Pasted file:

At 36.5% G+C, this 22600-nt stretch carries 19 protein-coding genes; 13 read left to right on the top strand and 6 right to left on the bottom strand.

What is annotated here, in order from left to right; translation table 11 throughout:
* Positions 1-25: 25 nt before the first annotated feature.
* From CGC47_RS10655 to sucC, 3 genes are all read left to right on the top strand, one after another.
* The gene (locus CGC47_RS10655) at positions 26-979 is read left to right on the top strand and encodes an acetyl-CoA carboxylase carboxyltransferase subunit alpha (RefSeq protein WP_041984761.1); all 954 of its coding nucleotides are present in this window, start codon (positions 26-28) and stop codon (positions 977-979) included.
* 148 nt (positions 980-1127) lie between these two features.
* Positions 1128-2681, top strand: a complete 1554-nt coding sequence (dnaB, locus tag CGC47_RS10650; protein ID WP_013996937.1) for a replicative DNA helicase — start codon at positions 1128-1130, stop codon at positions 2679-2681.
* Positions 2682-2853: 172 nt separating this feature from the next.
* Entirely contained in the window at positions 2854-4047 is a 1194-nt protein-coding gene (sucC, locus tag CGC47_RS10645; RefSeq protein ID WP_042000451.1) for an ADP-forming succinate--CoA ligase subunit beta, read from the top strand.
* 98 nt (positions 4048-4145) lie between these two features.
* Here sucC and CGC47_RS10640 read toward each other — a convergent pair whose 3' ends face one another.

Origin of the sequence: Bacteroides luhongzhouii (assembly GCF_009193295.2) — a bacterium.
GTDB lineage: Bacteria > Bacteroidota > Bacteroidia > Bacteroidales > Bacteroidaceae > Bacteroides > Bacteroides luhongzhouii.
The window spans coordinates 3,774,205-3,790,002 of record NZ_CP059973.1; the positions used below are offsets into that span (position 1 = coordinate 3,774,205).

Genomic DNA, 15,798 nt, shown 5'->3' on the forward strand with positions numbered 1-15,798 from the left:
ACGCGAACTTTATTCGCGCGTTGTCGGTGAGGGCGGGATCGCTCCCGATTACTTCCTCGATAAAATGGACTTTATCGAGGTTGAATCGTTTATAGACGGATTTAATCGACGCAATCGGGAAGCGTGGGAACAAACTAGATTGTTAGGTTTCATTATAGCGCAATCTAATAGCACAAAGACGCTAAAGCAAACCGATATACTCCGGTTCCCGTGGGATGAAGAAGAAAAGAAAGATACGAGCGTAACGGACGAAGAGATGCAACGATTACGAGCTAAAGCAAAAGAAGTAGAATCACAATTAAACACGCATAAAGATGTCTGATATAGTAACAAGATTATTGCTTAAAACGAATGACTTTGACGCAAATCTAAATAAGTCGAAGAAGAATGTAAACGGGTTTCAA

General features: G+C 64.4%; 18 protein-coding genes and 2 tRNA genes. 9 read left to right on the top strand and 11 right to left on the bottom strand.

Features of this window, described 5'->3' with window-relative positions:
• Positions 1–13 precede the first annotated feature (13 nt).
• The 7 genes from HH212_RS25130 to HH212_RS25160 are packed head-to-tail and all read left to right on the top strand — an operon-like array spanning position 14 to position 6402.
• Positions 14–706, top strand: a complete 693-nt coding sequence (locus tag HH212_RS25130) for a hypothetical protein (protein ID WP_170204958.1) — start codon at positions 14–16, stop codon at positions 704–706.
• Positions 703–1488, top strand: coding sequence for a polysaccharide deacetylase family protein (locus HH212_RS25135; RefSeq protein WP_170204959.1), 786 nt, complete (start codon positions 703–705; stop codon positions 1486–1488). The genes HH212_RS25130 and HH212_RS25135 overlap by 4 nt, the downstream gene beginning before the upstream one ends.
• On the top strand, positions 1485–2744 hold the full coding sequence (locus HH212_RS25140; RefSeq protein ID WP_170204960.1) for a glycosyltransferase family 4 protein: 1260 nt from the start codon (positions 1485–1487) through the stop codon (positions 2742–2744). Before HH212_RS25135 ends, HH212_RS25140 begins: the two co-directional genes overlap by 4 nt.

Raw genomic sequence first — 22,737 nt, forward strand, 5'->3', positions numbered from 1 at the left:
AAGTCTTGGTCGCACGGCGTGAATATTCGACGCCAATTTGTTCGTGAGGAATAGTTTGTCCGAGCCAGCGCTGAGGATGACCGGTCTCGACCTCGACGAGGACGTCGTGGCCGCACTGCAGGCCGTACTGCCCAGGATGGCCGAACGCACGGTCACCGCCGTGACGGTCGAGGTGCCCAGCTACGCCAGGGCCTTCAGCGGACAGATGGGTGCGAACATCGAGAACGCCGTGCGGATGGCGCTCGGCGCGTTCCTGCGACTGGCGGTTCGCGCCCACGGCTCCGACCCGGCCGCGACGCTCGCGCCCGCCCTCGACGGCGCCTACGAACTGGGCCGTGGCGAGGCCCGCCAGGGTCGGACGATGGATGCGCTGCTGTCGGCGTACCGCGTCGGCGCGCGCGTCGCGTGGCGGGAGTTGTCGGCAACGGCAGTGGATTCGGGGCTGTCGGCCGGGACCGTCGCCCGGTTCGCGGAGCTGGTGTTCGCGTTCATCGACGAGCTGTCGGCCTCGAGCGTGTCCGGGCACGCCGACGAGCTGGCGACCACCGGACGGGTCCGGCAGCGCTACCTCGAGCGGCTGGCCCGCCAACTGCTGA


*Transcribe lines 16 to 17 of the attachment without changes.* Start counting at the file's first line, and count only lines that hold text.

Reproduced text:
ACGCGAACTTTATTCGCGCGTTGTCGGTGAGGGCGGGATCGCTCCCGATTACTTCCTCGATAAAATGGACTTTATCGAGGTTGAATCGTTTATAGACGGATTTAATCGACGCAATCGGGAAGCGTGGGAACAAACTAGATTGTTAGGTTTCATTATAGCGCAATCTAATAGCACAAAGACGCTAAAGCAAACCGATATACTCCGGTTCCCGTGGGATGAAGAAGAAAAGAAAGATACGAGCGTAACGGACGAAGAGATGCAACGATTACGAGCTAAAGCAAAAGAAGTAGAATCACAATTAAACACGCATAAAGATGTCTGATATAGTAACAAGATTATTGCTTAAAACGAATGACTTTGACGCAAATCTAAATAAGTCGAAGAAGAATGTAAACGGGTTTCAA

General features: G+C 64.4%; 18 protein-coding genes and 2 tRNA genes. 9 read left to right on the top strand and 11 right to left on the bottom strand.